Kohlrabi & Kohlrabi coleslaw recipe


What is kohlrabi ?

Kohlrabi is a member of the brassica family, and is also known as the German cabbage or the turnip cabbage. They are an annual vegetable, and are edible cooked or raw. Kohlrabi boasts many health benefits and is a rich source of vitamin C.

This year was my first year of growing Kohlrabi, in fact I hadnt even tasted it before, but last year one half of Growblogs was blessed with a beautiful baby girl called Olivia, and the other half became a proud uncle. While strolling through Mr. Fothergill’s fantastic seed catalog I noticed the Kohl Rabi Olivia F1 and knew we had to give it a go. So far this year it has definitely been our first success story, so much in fact I already have another batch started in a different bed.



Kohlrabi Seedlings
Kohlrabi Seedlings

We started off our kohlrabi seedlings indoor on a sunny ledge in a mini indoor greenhouse. The seeds were sown two at at time into individual sets, with the weaker of the two being pricked out, usually anywhere between 1 and 3 weeks after sowing, depending on conditions. When the seedlings have established a good strong root system, and making sure that if they were started off growing indoors, that they are properly hardened off and aclimatised to their future outdoor final positions.


It’s possible for them to be started, between February and Mar indoors and May and July outdoors. If planting directly into the ground outdoors, sow roughly 1/2” deep in rows, and when fully established, should be thinned out to roughly 6” to 8” between plants to allow for mature growth.

Like most members of the cabbage family, kohlrabi are susceptible to cabbage root fly attacking the base of the young plants. This is why we provide each of the individual plants with plastic collars and their very own pet stone, for company.


Kohlrabi Juvenile plants


Olivia F1 is a fast growing, disease resistant beautiful looking plant, and has a sweet flavor and crispy flesh. Making it the perfect accompaniment to any BBQ in the form of my extra awesome Kohlrabi coleslaw.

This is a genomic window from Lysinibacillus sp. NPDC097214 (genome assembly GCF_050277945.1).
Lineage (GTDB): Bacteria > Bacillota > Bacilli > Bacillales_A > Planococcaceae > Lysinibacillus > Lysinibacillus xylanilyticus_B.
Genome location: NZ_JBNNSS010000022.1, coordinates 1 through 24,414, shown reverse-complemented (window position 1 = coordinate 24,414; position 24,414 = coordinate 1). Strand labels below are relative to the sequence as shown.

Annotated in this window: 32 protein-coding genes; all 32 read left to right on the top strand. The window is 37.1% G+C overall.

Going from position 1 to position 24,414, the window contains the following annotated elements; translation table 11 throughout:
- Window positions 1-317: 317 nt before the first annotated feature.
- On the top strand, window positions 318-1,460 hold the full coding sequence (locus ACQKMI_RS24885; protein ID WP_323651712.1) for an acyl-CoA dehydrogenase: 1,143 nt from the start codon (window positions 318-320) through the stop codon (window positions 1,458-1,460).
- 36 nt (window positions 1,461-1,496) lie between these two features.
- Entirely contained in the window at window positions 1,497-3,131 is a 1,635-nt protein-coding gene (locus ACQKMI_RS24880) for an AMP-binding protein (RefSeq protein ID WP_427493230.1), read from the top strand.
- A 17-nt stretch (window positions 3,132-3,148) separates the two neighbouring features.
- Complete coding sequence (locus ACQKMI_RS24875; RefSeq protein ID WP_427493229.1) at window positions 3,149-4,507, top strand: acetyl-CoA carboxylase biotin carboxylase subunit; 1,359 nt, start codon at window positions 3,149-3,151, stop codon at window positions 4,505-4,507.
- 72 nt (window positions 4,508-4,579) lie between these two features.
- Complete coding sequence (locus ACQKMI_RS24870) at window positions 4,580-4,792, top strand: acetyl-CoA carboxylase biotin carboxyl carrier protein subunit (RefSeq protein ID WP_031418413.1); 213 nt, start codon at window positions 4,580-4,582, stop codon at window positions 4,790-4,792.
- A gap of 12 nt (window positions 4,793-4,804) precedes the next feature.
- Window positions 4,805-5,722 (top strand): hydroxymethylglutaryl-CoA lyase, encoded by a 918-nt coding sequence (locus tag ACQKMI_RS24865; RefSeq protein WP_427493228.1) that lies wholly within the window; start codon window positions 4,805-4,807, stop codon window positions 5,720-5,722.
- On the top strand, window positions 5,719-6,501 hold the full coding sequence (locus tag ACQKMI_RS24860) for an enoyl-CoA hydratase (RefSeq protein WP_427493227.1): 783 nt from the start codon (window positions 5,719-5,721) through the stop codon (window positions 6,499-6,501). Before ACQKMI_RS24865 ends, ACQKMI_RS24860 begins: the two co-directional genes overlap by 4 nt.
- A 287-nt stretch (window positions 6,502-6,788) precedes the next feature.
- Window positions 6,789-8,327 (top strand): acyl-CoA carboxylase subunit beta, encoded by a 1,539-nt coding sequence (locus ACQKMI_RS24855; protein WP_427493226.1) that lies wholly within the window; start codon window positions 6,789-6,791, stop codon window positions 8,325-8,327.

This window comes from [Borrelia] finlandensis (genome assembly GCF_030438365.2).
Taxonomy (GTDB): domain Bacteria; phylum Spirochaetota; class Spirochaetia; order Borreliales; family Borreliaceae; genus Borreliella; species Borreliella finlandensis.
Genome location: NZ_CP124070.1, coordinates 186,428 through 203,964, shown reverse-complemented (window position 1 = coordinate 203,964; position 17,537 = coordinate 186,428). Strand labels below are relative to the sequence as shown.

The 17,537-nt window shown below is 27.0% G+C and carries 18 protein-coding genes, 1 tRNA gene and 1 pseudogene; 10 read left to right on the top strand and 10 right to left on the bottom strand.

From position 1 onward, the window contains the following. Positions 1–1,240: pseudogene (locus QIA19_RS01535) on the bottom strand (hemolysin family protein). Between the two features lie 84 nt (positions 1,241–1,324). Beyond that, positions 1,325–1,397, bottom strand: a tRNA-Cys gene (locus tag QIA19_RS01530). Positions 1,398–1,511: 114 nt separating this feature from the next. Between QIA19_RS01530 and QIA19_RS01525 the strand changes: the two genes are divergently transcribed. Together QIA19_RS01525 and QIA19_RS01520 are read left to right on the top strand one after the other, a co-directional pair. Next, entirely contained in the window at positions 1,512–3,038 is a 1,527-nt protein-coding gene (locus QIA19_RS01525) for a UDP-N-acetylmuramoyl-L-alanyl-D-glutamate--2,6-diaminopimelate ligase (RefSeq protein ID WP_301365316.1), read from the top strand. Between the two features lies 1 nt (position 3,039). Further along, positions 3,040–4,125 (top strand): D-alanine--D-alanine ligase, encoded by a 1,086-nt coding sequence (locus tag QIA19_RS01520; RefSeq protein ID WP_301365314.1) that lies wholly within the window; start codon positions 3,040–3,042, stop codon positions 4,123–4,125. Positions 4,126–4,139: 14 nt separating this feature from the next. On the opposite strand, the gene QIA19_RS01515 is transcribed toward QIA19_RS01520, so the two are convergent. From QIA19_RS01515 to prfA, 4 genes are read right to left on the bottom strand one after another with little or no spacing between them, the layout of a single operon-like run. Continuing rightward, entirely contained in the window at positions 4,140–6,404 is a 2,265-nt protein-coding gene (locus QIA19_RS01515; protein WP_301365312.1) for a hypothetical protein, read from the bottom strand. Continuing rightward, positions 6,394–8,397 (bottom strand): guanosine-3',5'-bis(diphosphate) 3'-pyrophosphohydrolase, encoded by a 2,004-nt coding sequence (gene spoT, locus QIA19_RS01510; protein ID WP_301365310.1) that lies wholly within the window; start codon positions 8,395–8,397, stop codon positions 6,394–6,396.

So here goes it folks my first recipe. Im no food writer, in fact im no any writer and I think thats pretty obvious, but whilst I may not know my way around Microsoft word, one place I certainley feel at home is in the kitchen.

Food processors are coleslaw fans best friends, making a tedious task, done in seconds allowing more time to get the combos of amounts and seasonings correct, it is possible to prepare the veg with a good sharp knife or a mandolin but who is going to risk their pinky tips when the whizzer (food processor) will do it better and quicker… so heres what you need

  • 1 kohlrabi (skinned)
  • 1 large or 2 medium carrots
  • 1 red onion
  • ½ cabbage either white or red (the red makes it look dead fancy)
  • cider vinegar
  • mayonnaise
  • ½ an orange
  • wholegrain musdtard
  • salt and pepper to season to taste

Remove stalks and skin of the onion,kohlrabi and cabbage,peel the carrots and plug in the food processor. Slice the kohlrabi and cabbage and grate the onion and carrots to provide different textures. Once everything is cut, put into a big bowl and give it a good mix up and add enough mayonnaise and mustard to provide a generous but not over powering amount. Mix in 1 tablespoon of cider vinegar and the juice of half an orange. Add salt and pepper to taste.. et voila.